The US Air Force’s has been maneuvering in a way that puts in question the “joint” in “Joint Cargo Aircraft” (JCA). The rationale for JCA is to buy smaller and cheaper planes than the C-130 Hercules, which could provide tactical transport in-theater into smaller airfields, with smaller loads, more quickly, and at less cost than C-130s or maintenance-intensive CH-47 helicopters. The $1.3 billion program for 33 initial aircraft is an Army priority, as its C-23B Sherpa and C-12 Huron aircraft are wearing out quickly and the current war has highlighted this area as a problem for soldiers on the ground. Combat commanders have also complained about air transport that couldn’t make full use of the shorter runways found throughout CENTCOM’s areas of operation. Despite this, the JCA program was recently on the receiving end of almost total FY 2007 cuts from a Senate committee.
Finmeccanica subsidiary Alenia Aeronautica will transfer some production activities for the C-27J Spartan light tactical transport aircraft to the Czech company Aero Vodochody under a Memorandum of Agreement (MoA). The final contract is scheduled to be signed by the end of May 2006, and is based on a business plan that anticipates the supply of 350 center wing boxes (where the wings attach to the body) with an estimated value of more than $200 million. Aero Vodochody’s participation will include responsibility for the equipment installed and final tests, promotion in export markets, production, production process improvement and possible modifications as required by customers around the world, and a possible role as a single-source manufacturer of the structure.
Now Defense Tech reports that the vehicles performed well but have been turned down by the US Army, which is looking to remount the technology in more standard military vehicles rather than the prototype vehicles Ionatron used. One hopes there are more intelligent and compelling reasons behind this decision than the ones reported by Defense Tech.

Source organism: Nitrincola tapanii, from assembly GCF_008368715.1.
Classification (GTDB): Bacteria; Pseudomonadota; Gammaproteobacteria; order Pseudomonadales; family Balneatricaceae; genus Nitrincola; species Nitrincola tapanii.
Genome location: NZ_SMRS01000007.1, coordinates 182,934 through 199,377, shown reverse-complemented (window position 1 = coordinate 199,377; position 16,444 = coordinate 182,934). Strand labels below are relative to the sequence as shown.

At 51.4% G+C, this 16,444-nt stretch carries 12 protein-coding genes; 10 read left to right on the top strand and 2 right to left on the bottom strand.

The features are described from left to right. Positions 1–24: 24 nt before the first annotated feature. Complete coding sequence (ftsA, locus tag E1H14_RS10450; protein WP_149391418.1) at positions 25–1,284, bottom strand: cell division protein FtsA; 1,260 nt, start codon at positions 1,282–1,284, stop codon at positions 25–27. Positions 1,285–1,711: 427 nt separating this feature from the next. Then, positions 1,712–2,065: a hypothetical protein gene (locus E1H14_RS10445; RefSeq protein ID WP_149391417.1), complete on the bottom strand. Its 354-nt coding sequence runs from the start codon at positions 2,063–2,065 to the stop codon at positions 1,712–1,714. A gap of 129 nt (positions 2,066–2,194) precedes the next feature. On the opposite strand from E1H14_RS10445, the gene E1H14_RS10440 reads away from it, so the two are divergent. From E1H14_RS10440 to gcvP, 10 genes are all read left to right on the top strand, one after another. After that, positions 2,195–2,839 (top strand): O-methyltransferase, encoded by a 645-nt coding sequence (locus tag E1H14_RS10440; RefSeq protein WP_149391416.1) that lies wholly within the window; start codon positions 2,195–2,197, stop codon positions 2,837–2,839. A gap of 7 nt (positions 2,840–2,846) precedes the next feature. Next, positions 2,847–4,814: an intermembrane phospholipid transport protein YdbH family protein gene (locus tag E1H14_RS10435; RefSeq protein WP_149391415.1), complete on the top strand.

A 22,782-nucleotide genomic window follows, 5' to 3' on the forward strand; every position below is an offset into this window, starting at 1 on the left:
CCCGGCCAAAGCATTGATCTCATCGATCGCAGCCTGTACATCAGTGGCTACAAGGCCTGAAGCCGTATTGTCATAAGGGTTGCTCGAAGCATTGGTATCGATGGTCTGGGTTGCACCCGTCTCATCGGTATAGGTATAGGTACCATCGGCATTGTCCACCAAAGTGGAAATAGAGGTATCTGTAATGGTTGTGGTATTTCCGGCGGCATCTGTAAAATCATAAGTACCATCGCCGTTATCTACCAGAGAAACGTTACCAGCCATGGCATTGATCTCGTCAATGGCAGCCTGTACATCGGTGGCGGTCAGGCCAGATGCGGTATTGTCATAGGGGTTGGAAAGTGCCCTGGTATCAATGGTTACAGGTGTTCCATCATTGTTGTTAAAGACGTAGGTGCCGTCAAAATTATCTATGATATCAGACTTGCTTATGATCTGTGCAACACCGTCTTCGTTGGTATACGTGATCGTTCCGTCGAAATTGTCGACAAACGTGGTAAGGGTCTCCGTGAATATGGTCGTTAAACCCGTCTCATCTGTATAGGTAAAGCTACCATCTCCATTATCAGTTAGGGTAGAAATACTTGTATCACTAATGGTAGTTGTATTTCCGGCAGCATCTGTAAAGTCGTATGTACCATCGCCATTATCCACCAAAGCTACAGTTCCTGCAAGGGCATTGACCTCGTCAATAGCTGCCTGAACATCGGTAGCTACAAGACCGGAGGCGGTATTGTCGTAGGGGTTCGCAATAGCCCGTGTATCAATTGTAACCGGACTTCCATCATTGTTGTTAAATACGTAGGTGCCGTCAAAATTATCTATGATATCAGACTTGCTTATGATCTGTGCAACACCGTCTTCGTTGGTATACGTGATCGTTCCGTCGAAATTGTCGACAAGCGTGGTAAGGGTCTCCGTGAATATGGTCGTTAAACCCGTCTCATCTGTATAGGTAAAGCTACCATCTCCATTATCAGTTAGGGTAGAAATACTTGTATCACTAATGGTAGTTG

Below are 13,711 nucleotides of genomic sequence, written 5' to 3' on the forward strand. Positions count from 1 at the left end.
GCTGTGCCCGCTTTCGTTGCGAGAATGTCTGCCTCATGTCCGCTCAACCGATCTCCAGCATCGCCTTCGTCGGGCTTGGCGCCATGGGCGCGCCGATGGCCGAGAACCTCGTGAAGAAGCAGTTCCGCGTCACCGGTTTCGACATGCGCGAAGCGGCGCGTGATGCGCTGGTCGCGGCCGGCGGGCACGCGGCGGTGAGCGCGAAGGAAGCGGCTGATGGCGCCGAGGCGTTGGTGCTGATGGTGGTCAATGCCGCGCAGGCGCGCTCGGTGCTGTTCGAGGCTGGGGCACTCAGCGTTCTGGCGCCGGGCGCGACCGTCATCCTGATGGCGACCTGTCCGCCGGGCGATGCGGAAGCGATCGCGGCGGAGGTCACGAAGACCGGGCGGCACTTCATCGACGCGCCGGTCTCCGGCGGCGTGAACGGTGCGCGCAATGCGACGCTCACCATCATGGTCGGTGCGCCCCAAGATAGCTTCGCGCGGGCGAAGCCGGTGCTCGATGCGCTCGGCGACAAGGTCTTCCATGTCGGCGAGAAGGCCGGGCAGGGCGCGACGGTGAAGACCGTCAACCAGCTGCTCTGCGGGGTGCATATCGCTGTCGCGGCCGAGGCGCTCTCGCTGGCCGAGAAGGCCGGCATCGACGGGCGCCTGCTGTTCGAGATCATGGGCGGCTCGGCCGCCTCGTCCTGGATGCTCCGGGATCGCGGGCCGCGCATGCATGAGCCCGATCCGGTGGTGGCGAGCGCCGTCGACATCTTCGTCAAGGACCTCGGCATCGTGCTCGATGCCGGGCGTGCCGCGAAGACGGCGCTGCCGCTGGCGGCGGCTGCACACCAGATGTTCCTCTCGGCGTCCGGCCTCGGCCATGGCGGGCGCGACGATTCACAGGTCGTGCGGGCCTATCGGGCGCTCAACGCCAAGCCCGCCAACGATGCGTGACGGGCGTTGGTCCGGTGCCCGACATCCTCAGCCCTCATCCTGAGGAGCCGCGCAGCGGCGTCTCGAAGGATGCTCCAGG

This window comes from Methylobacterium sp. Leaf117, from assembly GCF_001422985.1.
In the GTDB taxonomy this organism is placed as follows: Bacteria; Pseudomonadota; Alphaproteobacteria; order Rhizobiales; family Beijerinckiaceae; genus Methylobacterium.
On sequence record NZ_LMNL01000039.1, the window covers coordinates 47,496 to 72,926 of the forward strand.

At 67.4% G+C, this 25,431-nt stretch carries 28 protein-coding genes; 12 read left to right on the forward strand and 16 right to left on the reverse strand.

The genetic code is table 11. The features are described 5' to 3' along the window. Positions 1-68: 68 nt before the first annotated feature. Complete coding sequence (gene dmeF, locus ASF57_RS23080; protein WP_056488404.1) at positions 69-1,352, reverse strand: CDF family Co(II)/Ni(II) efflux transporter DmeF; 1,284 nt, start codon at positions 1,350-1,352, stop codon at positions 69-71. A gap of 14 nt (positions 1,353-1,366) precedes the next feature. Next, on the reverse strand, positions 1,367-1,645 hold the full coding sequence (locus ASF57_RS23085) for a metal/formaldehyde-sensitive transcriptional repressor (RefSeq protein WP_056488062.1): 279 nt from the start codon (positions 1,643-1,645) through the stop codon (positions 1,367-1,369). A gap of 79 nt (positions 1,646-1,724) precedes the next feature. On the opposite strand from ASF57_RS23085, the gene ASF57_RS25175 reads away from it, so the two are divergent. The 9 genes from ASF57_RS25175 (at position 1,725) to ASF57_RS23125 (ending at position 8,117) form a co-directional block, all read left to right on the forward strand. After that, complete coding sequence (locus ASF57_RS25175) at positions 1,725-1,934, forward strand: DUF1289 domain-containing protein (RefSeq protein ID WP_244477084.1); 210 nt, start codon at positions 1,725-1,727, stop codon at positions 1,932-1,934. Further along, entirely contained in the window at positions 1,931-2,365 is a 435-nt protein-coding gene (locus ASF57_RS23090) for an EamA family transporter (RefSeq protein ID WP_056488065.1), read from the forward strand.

In March 2006, DID called attention to a brewing battle over the 1973 Berry Amendment, which says among other things that all “specialty metals” used in US defense purchases must be refined in the USA. The aerospace industry, which uses specialty metals like titanium extensively, is facing off against the 3 major American titanium producers. Now the Aerospace Industry Association reports they have reached agreement in principle with senior leaders of the Defense Department on changes to the Berry Amendment.
Further details re: the exact changes agreed to in principle were not released. An indication of the AIA’s position, however, can be gleaned from the linked documents on its “Issues by Subject” page.
Advanced Acoustic Concepts, Inc. in Hauppauge, NY received an $11.3 million modification to previously awarded contract (N00024-05-C-5486) for three scaled improved performance sonar (SIPS) kits and engineering services in support of the AN/SQQ-89(V) anti-submarine warfare (ASW) combat system. Work will be performed in Hauppauge, N.Y. (60%) and Union Town, PA (40%), and is expected to be completed by March 2007. The Naval Sea Systems Command in Washington, DC issued the contract.
Lockheed’s AN/SQQ-89 Undersea Warfare Combat System provides surface warships with a seamlessly integrated undersea warfare system. It presents an integrated picture of the tactical situation by receiving, combining and processing active and passive sensor data from the ship’s hull-mounted array, towed sonar array, helicopters, and sonobuoys, and displays a picture of the tactical situation. The SQQ-89 also provides control of undersea weapon systems. AN/SQQ-89 is integrated with the AEGIS combat system. The system is deployed on over 100 Arleigh Burke [DDG-51] and Spruance [DD-963] Class destroyers and Ticonderoga [CG-47] Class cruisers. NAVAIR has details re: the various versions (1-15).